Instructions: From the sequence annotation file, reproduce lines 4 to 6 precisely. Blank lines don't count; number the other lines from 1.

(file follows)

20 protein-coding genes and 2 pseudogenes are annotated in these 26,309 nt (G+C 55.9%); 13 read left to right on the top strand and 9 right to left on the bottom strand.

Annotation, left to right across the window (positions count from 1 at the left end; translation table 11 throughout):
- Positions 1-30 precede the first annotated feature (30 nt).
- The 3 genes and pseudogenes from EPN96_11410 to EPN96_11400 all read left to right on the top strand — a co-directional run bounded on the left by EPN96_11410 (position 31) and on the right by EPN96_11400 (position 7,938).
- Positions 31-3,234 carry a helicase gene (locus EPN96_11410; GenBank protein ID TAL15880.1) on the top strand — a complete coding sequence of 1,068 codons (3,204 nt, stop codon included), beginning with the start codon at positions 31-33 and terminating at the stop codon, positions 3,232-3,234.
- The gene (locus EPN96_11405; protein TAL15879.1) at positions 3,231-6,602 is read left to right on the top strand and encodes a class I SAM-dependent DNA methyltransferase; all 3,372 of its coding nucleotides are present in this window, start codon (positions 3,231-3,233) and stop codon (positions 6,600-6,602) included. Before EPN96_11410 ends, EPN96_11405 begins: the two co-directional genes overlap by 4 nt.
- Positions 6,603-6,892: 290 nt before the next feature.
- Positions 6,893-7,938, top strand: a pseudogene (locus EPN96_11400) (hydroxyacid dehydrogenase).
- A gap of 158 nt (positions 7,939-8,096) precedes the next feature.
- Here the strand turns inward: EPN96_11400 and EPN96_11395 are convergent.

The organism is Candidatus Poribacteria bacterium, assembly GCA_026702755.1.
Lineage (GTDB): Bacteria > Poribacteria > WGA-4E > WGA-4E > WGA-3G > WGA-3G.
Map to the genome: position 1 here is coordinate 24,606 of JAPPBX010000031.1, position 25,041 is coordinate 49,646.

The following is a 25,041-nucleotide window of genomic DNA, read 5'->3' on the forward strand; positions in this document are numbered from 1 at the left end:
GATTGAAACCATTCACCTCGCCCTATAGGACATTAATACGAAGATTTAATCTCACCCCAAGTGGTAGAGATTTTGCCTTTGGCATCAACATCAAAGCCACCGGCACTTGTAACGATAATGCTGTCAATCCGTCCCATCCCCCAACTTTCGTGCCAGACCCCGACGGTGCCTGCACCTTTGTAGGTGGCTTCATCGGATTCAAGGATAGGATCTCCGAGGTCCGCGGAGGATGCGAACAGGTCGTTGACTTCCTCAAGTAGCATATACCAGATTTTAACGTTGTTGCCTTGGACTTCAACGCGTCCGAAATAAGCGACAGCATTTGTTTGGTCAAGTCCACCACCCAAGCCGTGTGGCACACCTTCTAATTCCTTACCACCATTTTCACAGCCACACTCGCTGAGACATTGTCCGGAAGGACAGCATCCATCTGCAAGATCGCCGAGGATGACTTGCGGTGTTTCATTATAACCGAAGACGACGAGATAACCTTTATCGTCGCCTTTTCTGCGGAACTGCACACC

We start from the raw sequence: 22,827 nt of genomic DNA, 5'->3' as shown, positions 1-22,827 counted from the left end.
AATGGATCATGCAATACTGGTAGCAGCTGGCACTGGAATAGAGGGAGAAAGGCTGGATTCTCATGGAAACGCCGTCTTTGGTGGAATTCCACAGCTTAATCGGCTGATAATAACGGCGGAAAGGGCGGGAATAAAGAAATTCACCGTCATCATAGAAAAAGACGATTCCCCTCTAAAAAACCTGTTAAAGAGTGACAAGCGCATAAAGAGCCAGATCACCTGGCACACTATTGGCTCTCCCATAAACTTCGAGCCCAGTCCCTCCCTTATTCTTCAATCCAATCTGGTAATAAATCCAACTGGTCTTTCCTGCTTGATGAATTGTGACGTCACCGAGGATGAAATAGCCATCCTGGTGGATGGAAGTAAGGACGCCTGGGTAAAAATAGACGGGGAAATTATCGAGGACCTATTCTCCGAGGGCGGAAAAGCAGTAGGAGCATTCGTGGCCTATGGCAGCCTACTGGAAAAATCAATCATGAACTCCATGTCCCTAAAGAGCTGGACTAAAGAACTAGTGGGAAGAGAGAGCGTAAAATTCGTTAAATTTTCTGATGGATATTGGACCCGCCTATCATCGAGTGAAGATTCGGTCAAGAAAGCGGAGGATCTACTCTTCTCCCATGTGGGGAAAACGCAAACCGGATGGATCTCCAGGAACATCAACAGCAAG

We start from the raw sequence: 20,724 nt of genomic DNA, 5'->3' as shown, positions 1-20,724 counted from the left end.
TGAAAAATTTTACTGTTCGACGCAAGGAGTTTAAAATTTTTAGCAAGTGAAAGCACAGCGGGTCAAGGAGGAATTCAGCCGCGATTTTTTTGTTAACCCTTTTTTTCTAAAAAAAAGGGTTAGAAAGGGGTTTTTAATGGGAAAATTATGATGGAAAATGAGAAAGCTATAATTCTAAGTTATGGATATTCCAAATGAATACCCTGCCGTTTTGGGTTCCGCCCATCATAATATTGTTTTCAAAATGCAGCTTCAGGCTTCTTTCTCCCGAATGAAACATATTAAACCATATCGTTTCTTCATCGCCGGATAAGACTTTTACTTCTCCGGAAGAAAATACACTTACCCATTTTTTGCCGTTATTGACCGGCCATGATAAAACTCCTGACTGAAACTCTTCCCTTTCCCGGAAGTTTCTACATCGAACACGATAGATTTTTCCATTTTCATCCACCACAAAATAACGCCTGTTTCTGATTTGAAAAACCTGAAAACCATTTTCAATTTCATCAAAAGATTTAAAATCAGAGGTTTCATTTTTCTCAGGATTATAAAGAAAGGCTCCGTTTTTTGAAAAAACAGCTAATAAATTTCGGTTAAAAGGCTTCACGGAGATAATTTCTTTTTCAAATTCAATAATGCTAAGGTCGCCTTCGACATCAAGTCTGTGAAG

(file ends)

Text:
- The 3 genes and pseudogenes from EPN96_11410 to EPN96_11400 all read left to right on the top strand — a co-directional run bounded on the left by EPN96_11410 (position 31) and on the right by EPN96_11400 (position 7,938).
- Positions 31-3,234 carry a helicase gene (locus EPN96_11410; GenBank protein ID TAL15880.1) on the top strand — a complete coding sequence of 1,068 codons (3,204 nt, stop codon included), beginning with the start codon at positions 31-33 and terminating at the stop codon, positions 3,232-3,234.
- The gene (locus EPN96_11405; protein TAL15879.1) at positions 3,231-6,602 is read left to right on the top strand and encodes a class I SAM-dependent DNA methyltransferase; all 3,372 of its coding nucleotides are present in this window, start codon (positions 3,231-3,233) and stop codon (positions 6,600-6,602) included. Before EPN96_11410 ends, EPN96_11405 begins: the two co-directional genes overlap by 4 nt.